Bridge Investment Group has closed its second workforce housing fund, garnering $1.74 billion in capital commitments from high-net-worth investors, family offices and institutions, PERE has learned.
Bridge Workforce and Affordable Housing Fund II is almost three times the size of its $619 million predecessor fund. It is also the largest dedicated workforce housing fund ever raised, according to PERE data. The new vehicle easily exceeded the size of the previous largest fund dedicated to the strategy, Avanath Capital Management’s Affordable Housing IV, which closed on $760 million in commitments in 2020. The most recent workforce housing fund to close was TruAmerica Multifamily’s $580 million Workforce Housing Fund in December last year.
The scale of the fund allows the Salt Lake City-based manager to expand the purview of its workforce housing strategy to include other types of residential assets, Rachel Diller, senior managing director of acquisitions and co-chief investment officer of the fund, told PERE.
The broader purview includes manufactured housing, which has lacked institutional ownership, Diller said. She noted that the property type often caters to larger families with more than three bedrooms. By contrast, more traditional multifamily assets typically do not exceed two- or three-bedroom units. Another new housing strategy in this fund would be hotel-to-residential conversions.
“There’s older, out-of-fashion hotel assets, mainly extended stay, that already have a lot of the plumbing and kitchens in place that are ripe for conversion at a lower basis than you could build new or acquire,” Diller said.
The firm has already committed to investing in 34 assets, Diller confirmed. Bridge is still focused on investing the capital in the ‘smile states’ of the US, with a specific focus on California, Texas, the Pacific Northwest and Mountain West regions.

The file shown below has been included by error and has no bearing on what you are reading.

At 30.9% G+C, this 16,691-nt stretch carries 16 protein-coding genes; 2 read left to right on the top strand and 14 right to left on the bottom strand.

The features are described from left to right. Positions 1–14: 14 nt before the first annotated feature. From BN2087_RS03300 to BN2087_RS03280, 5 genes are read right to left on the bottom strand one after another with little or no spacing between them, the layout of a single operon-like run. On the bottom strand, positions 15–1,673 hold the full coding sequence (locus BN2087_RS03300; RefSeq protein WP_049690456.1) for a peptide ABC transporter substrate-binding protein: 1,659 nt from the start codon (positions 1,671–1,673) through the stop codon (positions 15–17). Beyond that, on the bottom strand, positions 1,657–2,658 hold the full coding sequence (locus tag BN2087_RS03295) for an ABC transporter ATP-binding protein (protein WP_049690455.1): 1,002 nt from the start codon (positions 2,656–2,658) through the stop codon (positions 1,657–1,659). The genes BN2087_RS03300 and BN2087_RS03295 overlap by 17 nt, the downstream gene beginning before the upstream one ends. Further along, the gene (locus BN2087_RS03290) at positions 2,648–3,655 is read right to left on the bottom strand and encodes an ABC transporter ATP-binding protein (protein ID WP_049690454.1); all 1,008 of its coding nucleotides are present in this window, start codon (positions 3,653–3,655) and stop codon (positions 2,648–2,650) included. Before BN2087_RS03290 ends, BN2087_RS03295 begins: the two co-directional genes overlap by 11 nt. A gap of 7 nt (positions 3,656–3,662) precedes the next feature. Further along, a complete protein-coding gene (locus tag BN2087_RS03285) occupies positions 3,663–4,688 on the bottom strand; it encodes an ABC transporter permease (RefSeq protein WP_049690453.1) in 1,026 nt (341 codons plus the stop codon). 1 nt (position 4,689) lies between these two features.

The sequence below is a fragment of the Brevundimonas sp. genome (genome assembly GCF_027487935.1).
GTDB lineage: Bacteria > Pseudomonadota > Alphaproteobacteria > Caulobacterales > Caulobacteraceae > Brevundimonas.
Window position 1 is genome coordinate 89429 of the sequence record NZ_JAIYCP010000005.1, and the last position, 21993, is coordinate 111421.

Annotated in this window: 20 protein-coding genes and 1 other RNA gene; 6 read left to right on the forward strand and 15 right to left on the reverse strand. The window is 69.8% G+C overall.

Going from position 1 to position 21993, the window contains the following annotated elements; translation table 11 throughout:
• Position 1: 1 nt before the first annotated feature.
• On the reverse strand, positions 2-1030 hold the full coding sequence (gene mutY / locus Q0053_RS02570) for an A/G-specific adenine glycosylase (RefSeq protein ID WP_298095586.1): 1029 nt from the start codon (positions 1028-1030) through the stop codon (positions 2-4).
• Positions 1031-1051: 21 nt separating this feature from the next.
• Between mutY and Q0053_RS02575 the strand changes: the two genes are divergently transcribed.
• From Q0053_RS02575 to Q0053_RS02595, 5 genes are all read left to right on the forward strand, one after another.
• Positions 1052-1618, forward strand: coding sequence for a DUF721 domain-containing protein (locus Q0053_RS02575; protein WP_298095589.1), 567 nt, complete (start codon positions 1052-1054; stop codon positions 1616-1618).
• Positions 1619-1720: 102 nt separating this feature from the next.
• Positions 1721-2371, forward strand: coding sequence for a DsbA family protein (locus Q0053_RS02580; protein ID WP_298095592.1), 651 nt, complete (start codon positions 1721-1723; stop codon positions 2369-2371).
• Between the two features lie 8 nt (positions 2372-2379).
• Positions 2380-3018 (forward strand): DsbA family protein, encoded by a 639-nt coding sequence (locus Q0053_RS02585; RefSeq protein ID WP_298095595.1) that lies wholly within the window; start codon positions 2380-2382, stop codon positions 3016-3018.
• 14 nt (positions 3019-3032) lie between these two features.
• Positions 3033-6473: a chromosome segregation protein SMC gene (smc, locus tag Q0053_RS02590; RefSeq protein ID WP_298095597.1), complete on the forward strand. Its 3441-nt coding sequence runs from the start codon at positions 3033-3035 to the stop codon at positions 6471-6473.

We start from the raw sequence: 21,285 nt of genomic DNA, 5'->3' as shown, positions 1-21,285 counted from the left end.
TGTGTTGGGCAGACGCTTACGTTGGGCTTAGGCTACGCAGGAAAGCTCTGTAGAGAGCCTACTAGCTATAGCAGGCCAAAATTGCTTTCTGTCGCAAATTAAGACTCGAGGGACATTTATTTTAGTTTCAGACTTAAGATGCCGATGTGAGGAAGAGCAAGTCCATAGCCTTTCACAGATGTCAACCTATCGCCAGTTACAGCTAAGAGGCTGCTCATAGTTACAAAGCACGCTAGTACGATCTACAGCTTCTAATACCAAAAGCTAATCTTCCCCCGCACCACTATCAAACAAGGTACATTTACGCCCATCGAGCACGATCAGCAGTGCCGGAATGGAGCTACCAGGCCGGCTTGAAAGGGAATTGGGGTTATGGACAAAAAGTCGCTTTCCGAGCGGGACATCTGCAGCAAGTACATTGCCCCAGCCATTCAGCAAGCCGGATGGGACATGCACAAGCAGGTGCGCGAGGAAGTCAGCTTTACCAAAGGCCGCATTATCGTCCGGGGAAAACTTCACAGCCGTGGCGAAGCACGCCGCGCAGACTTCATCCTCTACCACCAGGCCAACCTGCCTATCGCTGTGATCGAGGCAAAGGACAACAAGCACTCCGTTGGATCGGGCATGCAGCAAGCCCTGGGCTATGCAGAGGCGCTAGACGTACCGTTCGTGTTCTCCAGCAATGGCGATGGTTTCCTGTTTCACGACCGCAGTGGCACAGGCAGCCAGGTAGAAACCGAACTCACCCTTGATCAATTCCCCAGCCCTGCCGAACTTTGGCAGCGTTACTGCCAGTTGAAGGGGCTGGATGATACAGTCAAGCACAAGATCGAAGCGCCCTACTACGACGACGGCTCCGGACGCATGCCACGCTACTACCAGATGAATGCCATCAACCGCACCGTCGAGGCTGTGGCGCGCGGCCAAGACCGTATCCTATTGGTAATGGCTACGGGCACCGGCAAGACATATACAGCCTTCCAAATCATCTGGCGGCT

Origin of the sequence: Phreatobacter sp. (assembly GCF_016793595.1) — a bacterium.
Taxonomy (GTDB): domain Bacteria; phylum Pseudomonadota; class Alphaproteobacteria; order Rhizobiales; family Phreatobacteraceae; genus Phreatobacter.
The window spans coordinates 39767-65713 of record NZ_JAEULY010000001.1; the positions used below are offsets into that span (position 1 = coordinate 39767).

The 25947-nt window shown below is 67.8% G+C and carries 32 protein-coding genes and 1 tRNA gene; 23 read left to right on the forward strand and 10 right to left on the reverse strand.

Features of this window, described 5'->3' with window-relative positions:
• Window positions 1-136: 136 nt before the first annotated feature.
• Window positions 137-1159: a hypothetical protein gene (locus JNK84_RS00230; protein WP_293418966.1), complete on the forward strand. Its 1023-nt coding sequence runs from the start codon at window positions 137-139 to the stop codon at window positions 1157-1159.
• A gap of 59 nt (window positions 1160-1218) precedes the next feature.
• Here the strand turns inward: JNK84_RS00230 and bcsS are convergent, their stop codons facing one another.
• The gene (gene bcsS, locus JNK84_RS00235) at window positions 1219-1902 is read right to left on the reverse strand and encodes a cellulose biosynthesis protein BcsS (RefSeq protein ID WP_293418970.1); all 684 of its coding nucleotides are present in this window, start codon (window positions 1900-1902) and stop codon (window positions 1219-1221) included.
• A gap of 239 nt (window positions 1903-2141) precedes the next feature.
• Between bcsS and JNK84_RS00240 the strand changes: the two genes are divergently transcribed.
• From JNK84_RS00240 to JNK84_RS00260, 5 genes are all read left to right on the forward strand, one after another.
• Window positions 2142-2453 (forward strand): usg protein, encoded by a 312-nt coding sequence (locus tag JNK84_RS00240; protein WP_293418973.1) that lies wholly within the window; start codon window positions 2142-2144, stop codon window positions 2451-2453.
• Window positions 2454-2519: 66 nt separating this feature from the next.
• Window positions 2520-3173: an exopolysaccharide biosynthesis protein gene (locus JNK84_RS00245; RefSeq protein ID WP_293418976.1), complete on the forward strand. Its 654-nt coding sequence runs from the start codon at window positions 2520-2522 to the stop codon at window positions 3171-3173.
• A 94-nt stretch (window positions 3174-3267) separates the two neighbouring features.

Larger investor base
Investors representing 82 percent of the capital in Fund I reinvested, contributing $730 million. Almost 90 percent of those investors either maintained or upsized their commitments. Bridge raised 90 percent of the capital from US investors.
The success of the fundraise was buoyed by the firm’s broader track record in multifamily, Robert Morse, executive chairman at Bridge, said. At the end of the second quarter, Bridge Workforce and Affordable Housing Fund had a net IRR of 29.9 percent, according to the firm’s earnings presentation.
That fund is only bested in performance by the firm’s latest traditional multifamily vehicle, Bridge Multifamily IV, which had produced a 33.6 percent net IRR since its 2018 inception. The firm did not disclose target details for this fund but value-add funds typically target between 14 percent and 16 percent net IRRs.
The performance proved the thesis that the firm could “do well by doing good.” Morse said that initially the fund series targeted investors that focused on impact investing, but with the new fund the investor base has broadened to include those that primarily focus on returns.
“There were a lot of investors in the US and non-US who felt this was a good idea and that it was a trend that had a lot of longevity to it,” Morse said. “It met with some of their investment objectives, so we were able to pretty dramatically expand the list of LPs with whom we do business within this particular strategy.”